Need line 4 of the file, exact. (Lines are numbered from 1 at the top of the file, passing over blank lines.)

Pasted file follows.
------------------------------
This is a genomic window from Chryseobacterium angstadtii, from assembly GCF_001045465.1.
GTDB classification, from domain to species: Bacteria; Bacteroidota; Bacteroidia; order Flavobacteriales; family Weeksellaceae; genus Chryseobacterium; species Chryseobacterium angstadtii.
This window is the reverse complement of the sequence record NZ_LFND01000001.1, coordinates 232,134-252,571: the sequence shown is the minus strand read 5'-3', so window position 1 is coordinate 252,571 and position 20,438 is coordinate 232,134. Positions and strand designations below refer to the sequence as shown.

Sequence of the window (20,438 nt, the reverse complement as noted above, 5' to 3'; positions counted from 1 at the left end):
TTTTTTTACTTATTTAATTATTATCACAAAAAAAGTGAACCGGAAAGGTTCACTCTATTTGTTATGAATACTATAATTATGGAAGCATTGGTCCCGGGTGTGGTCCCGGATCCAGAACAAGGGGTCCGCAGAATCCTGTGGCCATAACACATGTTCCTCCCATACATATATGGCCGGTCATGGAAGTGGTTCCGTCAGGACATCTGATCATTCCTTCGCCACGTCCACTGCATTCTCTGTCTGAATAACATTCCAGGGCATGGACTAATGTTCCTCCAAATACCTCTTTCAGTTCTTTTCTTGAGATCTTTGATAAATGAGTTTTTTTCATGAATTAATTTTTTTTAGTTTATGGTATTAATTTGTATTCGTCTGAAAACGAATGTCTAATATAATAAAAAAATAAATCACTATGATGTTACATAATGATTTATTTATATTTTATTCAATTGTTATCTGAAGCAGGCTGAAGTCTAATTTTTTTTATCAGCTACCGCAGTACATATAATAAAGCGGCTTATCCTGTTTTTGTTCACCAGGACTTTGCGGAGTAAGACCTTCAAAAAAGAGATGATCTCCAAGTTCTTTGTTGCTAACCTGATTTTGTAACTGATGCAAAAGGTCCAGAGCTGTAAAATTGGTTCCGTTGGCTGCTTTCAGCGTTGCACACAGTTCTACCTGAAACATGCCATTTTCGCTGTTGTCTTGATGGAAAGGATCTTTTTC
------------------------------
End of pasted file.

Sequence of the window (20,438 nt, the reverse complement as noted above, 5' to 3'; positions counted from 1 at the left end):